Group Pays Teen Girls $1 Per Day To Not Get Pregnant
A buck-a-day -- that's the incentive being offered to young girls to keep them from getting pregnant.
The group College-Bound Sisters was founded at the University of North Carolina at Greensboro by Hazel Brown, a maternity nurse who thought too many teens were having babies, reports NBC affiliate WXII12.
Brown says she hopes the program, which pays $1 each day to 13-to-18-year-old girls, will keep them from getting pregnant.
In addition to remaining pregnancy-free, the girls must also attend weekly meetings.
The program is funded by a four-year grant from the state of North Carolina.
"Our three goals are that they avoid pregnancy, graduate from high school and enroll in college," says Brown.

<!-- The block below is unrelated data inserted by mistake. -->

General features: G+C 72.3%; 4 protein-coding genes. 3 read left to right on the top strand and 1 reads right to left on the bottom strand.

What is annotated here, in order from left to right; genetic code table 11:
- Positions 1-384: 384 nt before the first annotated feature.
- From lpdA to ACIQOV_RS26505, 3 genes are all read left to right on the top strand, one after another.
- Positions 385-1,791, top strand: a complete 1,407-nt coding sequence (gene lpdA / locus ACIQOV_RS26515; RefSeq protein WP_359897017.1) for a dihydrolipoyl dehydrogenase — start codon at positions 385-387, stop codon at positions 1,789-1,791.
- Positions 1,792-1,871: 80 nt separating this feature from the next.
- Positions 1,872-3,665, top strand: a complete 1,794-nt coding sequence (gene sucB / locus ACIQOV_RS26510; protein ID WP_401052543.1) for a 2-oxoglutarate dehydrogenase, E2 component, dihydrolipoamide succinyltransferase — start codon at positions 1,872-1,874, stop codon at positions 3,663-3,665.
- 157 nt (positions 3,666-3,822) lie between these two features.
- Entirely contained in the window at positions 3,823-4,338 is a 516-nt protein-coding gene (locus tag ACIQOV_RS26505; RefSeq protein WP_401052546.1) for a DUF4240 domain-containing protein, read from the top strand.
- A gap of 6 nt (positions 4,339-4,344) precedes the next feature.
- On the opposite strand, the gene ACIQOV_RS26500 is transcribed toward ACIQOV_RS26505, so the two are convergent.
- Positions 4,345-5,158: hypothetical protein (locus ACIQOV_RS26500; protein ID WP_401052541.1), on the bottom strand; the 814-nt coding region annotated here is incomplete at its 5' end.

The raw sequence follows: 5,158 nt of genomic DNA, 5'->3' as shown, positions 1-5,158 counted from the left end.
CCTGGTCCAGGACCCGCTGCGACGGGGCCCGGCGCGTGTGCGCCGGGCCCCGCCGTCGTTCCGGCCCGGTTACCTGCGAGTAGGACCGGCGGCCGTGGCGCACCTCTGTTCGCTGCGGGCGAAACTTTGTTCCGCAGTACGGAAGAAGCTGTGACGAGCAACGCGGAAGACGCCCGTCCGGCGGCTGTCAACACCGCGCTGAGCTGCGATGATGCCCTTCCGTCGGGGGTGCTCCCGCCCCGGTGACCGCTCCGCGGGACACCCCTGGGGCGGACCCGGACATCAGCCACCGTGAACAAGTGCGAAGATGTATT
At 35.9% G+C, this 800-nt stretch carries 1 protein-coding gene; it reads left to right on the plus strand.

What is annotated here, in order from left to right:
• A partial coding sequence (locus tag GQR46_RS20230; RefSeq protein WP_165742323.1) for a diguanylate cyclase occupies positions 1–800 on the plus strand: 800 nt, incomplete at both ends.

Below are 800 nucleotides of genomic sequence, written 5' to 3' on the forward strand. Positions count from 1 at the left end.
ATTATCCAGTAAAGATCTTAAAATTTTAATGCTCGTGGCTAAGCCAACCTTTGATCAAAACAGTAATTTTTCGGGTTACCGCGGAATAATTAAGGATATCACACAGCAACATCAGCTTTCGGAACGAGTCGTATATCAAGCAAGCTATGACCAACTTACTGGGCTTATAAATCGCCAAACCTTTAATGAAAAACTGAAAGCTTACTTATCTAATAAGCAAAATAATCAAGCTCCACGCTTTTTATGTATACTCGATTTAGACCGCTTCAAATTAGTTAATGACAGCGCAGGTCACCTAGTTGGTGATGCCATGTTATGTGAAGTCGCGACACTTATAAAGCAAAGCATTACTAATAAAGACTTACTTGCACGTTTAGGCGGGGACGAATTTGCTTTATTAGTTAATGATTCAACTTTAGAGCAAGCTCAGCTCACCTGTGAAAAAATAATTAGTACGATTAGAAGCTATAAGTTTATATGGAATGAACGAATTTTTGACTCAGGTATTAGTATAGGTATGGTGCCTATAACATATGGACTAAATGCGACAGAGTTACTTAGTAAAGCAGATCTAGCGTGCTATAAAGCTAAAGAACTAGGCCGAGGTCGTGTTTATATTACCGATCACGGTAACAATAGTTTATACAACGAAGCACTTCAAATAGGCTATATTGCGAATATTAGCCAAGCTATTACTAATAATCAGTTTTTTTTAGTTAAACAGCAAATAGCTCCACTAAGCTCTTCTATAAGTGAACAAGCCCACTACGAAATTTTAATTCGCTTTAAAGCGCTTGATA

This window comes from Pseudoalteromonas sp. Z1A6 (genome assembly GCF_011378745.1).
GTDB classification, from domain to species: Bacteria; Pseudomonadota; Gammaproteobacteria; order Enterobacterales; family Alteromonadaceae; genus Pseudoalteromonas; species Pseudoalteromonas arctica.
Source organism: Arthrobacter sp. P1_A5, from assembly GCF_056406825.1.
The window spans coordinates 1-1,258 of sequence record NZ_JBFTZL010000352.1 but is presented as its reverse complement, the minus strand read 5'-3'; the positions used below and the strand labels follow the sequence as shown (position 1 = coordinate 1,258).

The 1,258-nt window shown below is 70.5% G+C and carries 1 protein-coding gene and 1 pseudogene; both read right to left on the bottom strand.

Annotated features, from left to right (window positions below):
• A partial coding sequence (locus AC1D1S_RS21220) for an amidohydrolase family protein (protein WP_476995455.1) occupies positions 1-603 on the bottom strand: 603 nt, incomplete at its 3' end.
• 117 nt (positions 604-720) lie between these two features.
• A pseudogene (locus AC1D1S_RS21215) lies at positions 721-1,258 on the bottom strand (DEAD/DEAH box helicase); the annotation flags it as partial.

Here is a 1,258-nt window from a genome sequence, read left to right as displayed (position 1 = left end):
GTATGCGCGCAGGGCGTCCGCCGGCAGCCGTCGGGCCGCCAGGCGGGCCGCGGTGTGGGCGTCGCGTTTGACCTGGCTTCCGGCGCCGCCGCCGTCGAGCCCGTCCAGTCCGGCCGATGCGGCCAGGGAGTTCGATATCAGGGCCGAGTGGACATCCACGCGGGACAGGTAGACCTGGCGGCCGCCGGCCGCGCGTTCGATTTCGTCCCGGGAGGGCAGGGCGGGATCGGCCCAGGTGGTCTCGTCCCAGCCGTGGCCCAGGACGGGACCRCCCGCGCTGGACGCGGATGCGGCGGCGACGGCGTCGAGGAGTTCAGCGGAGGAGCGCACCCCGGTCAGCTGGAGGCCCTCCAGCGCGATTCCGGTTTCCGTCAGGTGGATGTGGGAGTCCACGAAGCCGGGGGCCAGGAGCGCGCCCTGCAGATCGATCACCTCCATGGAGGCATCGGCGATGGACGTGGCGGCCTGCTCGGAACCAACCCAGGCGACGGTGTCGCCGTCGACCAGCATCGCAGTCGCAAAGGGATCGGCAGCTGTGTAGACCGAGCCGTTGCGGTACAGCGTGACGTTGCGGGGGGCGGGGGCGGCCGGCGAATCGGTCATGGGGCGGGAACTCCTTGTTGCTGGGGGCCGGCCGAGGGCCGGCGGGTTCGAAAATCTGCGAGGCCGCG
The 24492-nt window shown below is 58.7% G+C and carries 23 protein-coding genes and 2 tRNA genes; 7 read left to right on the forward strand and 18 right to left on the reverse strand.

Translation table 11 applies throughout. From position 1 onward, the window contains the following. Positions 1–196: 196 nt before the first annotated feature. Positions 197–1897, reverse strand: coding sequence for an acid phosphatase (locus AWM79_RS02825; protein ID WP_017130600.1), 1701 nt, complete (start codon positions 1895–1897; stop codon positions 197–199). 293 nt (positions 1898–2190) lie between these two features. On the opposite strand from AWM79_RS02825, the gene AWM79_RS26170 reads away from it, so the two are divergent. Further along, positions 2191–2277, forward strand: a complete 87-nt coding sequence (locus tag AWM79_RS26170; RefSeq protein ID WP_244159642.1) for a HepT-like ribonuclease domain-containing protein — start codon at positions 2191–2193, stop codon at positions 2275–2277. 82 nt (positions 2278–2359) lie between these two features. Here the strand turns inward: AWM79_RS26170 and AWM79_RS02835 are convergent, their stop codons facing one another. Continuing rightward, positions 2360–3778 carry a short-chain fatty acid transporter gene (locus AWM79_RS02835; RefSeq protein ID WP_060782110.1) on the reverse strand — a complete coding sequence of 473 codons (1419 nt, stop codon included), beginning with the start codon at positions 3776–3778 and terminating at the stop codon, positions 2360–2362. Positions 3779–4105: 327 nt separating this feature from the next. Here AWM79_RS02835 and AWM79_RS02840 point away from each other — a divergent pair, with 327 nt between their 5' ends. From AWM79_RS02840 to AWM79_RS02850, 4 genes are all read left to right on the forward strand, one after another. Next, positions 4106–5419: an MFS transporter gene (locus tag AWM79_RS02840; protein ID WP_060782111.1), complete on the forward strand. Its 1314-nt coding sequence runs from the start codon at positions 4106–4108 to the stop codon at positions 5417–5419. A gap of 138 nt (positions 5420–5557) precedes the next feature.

Under the program, $7 is deposited into an interest-bearing college fund each week that the girls can collect once they graduate high school.
Some recent graduates earned more than $2,000 and the station calls them "an inspiration to those still in the program."
Program director Laurie Smith says the girls are less likely to get pregnant because of the incentives they have and the friendships the program helps create.
What happens if a girl drops out or gets pregnant? Smith says her money is divided among the other girls still in the program.
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